Damaged visual cortex causes: Contralateral homonymous hemianopia with macular sparing and normal pupillary reflex.
What nerve roots account for the Sciatic Nerve? L4- S3
What are some common causes of Sciatic nerve injury? Hip fracture and arthroplasty
Injury to the Sciatic nerve near the pelvis causes damage along the entire extension of the nerve, and presents with: 1. Weakness in knee flexion due to Sciatic nerve damage 2. Weakness to dorsiflex, and numbness of calf and dorsal foot, due to Common Peroneal nerve damage. 3. Weakness to plantarflexion, and absent ankle reflex due to tibial nerve damage.
In case of absent ankle reflex, suspect of: Tibial nerve damage and/or Sciatic nerve damage near the pelvis.
Cause of Gerstmann syndrome? Damage to the Angular gyrus of the Dominant Parietal lobe
What are the key features of Gerstmann syndrome? 1. Agraphia (can't write) 2. Acalculia (can't do math) 3. Finger agnosia (can't differentiate fingers) 4. Left and Right disorientation
What is the cause for Brown Sequard Syndrome? Hemisection of the Spinal cord
It a Brown-Sequard syndrome hemisection lesion in above the ______, it can also be manifested with ____________________________. T1; Ipsilateral Horner's Syndrome
What are the clinical features of Brown Sequard Syndrome? 1. IPSILATERAL spastic paralysis (due to corticospinal tract injury) 2. IPSILATERAL loss of tactile/vibratory/positional sensation (dorsal column damage) 3. CONTRALATERAL loss of pain and temperature (spinothalamic tract) 1-2 levels below the lesion
What is the contralateral manifestation of Brown-Sequard Syndrome? Loss of pain and temperature 1-2 levels below the original site of the lesion.
What part of the CNS is affected in Hemiballism? Contralateral Subthalamic Nucleus
The glossopharyngeal nerve exits via the _______________ _______________. Jugular foramen
Lesions to the CN IX causes: - loss of gag reflex (afferent limb) - loss sensation of upper pharynx, posterior tongue, tonsils, adn middle ear cavity - loss of taste in posterior 1/3 of tongue
What are the SOMATIC functions of CN 9? Elevates the larynx during swallowing (innervation of the Stylopharyngeus)
What is the general sensation of CN 9? - Tympanic membrane (inner surface) - Eustachian tube - Posterior 1/3 of tongue - Upper pharynx (afferent portion of gag reflex) - Carotid body and carotid sinus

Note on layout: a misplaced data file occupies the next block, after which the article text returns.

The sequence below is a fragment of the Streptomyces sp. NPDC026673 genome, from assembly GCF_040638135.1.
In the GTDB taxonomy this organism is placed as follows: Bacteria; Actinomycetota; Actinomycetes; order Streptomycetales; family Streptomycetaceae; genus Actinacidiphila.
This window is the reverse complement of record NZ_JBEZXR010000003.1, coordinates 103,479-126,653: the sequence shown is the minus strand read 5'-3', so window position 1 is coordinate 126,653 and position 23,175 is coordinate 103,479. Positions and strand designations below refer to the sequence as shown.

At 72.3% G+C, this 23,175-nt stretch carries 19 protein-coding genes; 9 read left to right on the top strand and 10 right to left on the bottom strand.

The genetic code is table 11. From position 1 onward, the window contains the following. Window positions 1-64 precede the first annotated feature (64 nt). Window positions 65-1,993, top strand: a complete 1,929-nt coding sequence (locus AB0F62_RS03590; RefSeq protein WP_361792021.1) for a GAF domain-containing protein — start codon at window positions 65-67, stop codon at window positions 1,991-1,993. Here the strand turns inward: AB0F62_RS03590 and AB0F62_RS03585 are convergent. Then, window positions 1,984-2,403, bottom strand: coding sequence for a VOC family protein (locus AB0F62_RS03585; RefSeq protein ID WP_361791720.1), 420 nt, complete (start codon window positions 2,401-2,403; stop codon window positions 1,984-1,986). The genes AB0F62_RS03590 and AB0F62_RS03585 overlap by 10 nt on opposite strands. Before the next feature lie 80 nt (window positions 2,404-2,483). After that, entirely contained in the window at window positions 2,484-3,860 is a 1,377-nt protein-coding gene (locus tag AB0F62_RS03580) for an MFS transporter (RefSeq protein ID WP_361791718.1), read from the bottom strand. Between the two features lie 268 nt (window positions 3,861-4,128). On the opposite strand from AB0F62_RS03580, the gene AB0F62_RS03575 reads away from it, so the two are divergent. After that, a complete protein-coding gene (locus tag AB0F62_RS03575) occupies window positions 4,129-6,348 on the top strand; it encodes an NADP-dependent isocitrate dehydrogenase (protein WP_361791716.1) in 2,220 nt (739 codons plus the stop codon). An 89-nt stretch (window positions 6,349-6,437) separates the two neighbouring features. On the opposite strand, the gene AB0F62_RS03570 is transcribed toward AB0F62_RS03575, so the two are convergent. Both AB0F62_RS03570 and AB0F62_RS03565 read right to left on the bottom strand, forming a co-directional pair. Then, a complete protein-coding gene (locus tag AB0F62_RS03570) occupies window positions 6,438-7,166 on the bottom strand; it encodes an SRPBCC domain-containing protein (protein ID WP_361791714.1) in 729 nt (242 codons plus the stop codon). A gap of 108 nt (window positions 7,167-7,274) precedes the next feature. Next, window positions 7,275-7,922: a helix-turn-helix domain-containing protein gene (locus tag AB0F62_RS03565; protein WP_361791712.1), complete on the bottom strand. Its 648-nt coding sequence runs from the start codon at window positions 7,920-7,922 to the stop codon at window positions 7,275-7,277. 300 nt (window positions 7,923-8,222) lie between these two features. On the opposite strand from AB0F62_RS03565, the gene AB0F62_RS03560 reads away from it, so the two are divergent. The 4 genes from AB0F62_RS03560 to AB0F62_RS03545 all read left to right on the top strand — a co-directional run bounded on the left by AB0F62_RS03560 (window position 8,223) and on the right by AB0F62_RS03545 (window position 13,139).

Special Sensory of CN 9? Taste of the posterior 1/3 of the tongue
What is the sensation of Chorda Tympani? It is a branch of CN VII; taste sensation of the ANTERIOR 2/3 of tongue.
What is the clinical presentation of damage to the CN XII? Ipsilateral tongue protrusion deviation
Mediates the protrusion of tongue by motor afferent fibers CN 12
What is the motor innervation of the tongue? Carrier by CN 12
The general sensory innervation of the tongue? - ANTERIOR 2/3 is innervated by CN V3 - POSTERIOR 1/3 innervated by CN 9 - Posterior area of tongue root by CN 10
What nerves mediate the sensation in gustatory innervation? Anterior 2/3 by the Chorda tympani a branch of the CN 7 Posterior 1/3 is innervated by CN 9 Posterior of tongue root, taste buds, and upper esophagus are innervated by CN 10.
The anterior sensation of tongue is done by which nerve? Mandibular branch of the Trigeminal nerve
What nerve gives the gustatory sensation to the anterior 2/3 of tongue? Chorda tympani a branch of the CN 7
CN 9 tongue innervation: Provides the general and gustatory sensation of the POSTERIOR 1/3 of the tongue.
What is the CN most responsible for the motor innervation of the tongue? CN 12
Lesions to the Terminal sulcus and Foramen cecum of the tongue, refer to the _________________ portion of it. Anterior 2/3
What the two most common sites for Ulnar nerve injury? 1. Medial epicondyle of the Humerus ("Funny" bone) 2. Guyon's canal near the Pisiform and Hook of Hamate
Injury near the Hook of Hamate, is often associated with what nerve damage? Ulnar nerve
The hypothenar area is innervated by the __________ nerve. Ulnar nerve
Ulnar nerve damage: 1. Sensory loss over medial 1 1/2 of digits and Hypothenar eminence. 2. Weakness on Wrist flexion/ Adduction 3. Weakness on finger Abduction/ Adduction 4. Weakness of flexion of 4th and 5th digits
Hypothenar eminence flattening MC due to muscle atrophy caused by Ulnar nerve damage
What nerve innervates the Coracobrachialis? Musculocutaneous nerve
Injury to the Musculocutaneous nerve produces? 1. Decreased strength of FOREARM flexion 2. Sensory loss over the LATERAL forearm
Numbness or sensory loss over the lateral forearm most likely indicates _______________ nerve injury. Musculocutaneous
Forearm flexion is done by the __________________ nerve. Musculocutaneous
Which ovarian Ligament contains the Ovarian artery, vein, lymphatics, and nerves? Suspensory Ligament of the Ovary
What is another name for the Suspensory Ligament of the Ovary? Infundibulopelvic Ligament
What are the contents of the Suspensory Ligament? Ovarian artery, vein, lymphatics, and nerves
What surgical procedure may cause Suspensory Ligament of the Ovary injury risk? Oophorectomy
The ureters are in close proximity to which Ovarian ligament? Suspensory Ligament of the Ovary
What are the 3 main ovarian ligaments? 1. Ovarian ligament 2. Broad Ligament 3. Suspensory Ligament of the Ovary